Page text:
0002 OpenSSL 1.0.1h 5 Jun 2014
0004 Copyright (c) 1998-2011 The OpenSSL Project
0005 Copyright (c) 1995-1998 Eric A. Young, Tim J. Hudson
0006 All rights reserved.
0011 The OpenSSL Project is a collaborative effort to develop a robust,
0012 commercial-grade, fully featured, and Open Source toolkit implementing the
0013 Secure Sockets Layer (SSL v2/v3) and Transport Layer Security (TLS v1)
0014 protocols as well as a full-strength general purpose cryptography library.
0015 The project is managed by a worldwide community of volunteers that use the
0016 Internet to communicate, plan, and develop the OpenSSL toolkit and its
0017 related documentation.
0019 OpenSSL is based on the excellent SSLeay library developed from Eric A. Young
0020 and Tim J. Hudson. The OpenSSL toolkit is licensed under a dual-license (the
0021 OpenSSL license plus the SSLeay license) situation, which basically means
0022 that you are free to get and use it for commercial and non-commercial
0023 purposes as long as you fulfill the conditions of both licenses.
0028 The OpenSSL toolkit includes:
0031 Implementation of SSLv2, SSLv3, TLSv1 and the required code to support
0032 both SSLv2, SSLv3 and TLSv1 in the one server and client.
0035 General encryption and X.509 v1/v3 stuff needed by SSL/TLS but not
0036 actually logically part of it. It includes routines for the following:
0039 libdes - EAY's libdes DES encryption package which was floating
0040 around the net for a few years, and was then relicensed by
0041 him as part of SSLeay. It includes 15 'modes/variations'
0042 of DES (1, 2 and 3 key versions of ecb, cbc, cfb and ofb;
0043 pcbc and a more general form of cfb and ofb) including desx
0044 in cbc mode, a fast crypt(3), and routines to read
0045 passwords from the keyboard.
0046 RC4 encryption,
0047 RC2 encryption - 4 different modes, ecb, cbc, cfb and ofb.
0048 Blowfish encryption - 4 different modes, ecb, cbc, cfb and ofb.
0049 IDEA encryption - 4 different modes, ecb, cbc, cfb and ofb.
0052 MD5 and MD2 message digest algorithms, fast implementations,
0053 SHA (SHA-0) and SHA-1 message digest algorithms,
0054 MDC2 message digest. A DES based hash that is popular on smart cards.
0056 Public Key
0057 RSA encryption/decryption/generation.
0058 There is no limit on the number of bits.
0059 DSA encryption/decryption/generation.
0060 There is no limit on the number of bits.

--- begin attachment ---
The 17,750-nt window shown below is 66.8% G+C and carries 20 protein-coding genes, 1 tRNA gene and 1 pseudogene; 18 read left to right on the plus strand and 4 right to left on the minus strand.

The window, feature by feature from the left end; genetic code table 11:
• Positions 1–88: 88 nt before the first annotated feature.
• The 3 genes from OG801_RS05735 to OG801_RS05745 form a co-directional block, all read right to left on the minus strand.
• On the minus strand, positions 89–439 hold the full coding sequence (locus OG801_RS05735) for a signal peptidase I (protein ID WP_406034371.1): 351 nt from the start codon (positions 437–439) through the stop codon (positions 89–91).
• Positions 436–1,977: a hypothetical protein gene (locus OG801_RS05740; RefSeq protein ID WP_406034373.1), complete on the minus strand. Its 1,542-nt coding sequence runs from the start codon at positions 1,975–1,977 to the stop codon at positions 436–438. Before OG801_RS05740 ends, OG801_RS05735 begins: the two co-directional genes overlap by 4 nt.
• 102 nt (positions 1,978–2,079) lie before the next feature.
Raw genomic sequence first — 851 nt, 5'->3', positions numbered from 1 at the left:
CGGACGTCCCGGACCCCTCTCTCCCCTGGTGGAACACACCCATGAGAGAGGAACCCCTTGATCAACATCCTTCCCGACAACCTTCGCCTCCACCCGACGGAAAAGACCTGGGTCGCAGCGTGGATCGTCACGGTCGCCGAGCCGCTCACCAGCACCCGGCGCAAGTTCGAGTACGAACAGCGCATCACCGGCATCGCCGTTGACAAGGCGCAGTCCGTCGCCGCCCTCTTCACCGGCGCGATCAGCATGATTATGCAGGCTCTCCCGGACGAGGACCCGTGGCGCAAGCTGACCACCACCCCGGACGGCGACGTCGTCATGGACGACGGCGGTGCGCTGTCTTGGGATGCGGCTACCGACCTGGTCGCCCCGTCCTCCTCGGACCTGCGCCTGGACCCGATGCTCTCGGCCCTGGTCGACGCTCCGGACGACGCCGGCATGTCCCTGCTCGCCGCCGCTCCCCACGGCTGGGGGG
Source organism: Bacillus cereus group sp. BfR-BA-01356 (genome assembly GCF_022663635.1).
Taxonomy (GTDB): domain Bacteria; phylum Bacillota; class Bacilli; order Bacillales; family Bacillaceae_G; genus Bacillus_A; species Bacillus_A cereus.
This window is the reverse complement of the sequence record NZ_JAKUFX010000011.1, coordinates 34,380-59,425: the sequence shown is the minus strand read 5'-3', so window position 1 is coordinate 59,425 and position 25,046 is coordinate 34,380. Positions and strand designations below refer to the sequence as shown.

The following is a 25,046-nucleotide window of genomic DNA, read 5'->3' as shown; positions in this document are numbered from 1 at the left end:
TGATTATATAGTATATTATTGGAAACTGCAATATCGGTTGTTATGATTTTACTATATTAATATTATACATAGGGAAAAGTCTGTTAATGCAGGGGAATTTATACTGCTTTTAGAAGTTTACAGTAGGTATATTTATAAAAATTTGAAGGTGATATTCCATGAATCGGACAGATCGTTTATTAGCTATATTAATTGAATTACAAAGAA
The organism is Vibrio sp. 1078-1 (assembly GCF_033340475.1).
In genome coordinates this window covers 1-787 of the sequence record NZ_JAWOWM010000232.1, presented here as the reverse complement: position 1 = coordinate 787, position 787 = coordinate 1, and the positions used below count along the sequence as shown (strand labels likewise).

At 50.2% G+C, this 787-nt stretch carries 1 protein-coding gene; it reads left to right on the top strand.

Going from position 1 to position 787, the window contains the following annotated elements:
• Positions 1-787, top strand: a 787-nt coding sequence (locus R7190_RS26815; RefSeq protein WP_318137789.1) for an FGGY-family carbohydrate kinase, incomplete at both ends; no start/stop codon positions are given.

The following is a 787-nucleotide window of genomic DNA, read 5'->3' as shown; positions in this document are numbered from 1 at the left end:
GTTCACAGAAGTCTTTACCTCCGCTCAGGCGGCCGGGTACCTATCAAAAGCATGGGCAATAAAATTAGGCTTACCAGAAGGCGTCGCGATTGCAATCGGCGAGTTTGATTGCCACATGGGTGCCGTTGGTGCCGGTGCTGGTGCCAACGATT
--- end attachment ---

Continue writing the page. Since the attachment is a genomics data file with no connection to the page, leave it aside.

0061 Diffie-Hellman key-exchange/key generation.
0062 There is no limit on the number of bits.
0064 X.509v3 certificates
0065 X509 encoding/decoding into/from binary ASN1 and a PEM
0066 based ASCII-binary encoding which supports encryption with a
0067 private key. Program to generate RSA and DSA certificate
0068 requests and to generate RSA and DSA certificates.
0071 The normal digital envelope routines and base64 encoding. Higher
0072 level access to ciphers and digests by name. New ciphers can be
0073 loaded at run time. The BIO io system which is a simple non-blocking
0074 IO abstraction. Current methods supported are file descriptors,
0075 sockets, socket accept, socket connect, memory buffer, buffering, SSL
0076 client/server, file pointer, encryption, digest, non-blocking testing
0077 and null.
0079 Data structures
0080 A dynamically growing hashing system
0081 A simple stack.
0082 A Configuration loader that uses a format similar to MS .ini files.
0085 A command line tool that can be used for:
0086 Creation of RSA, DH and DSA key parameters
0087 Creation of X.509 certificates, CSRs and CRLs
0088 Calculation of Message Digests
0089 Encryption and Decryption with Ciphers
0090 SSL/TLS Client and Server Tests
0091 Handling of S/MIME signed or encrypted mail
0097 Various companies hold various patents for various algorithms in various
0098 locations around the world. _YOU_ are responsible for ensuring that your use
0099 of any algorithms is legal by checking if there are any patents in your
0100 country. The file contains some of the patents that we know about or are
0101 rumored to exist. This is not a definitive list.
0103 RSA Security holds software patents on the RC5 algorithm. If you
0104 intend to use this cipher, you must contact RSA Security for
0105 licensing conditions. Their web page is http://www.rsasecurity.com/.
0107 RC4 is a trademark of RSA Security, so use of this label should perhaps
0108 only be used with RSA Security's permission.
0110 The IDEA algorithm is patented by Ascom in Austria, France, Germany, Italy,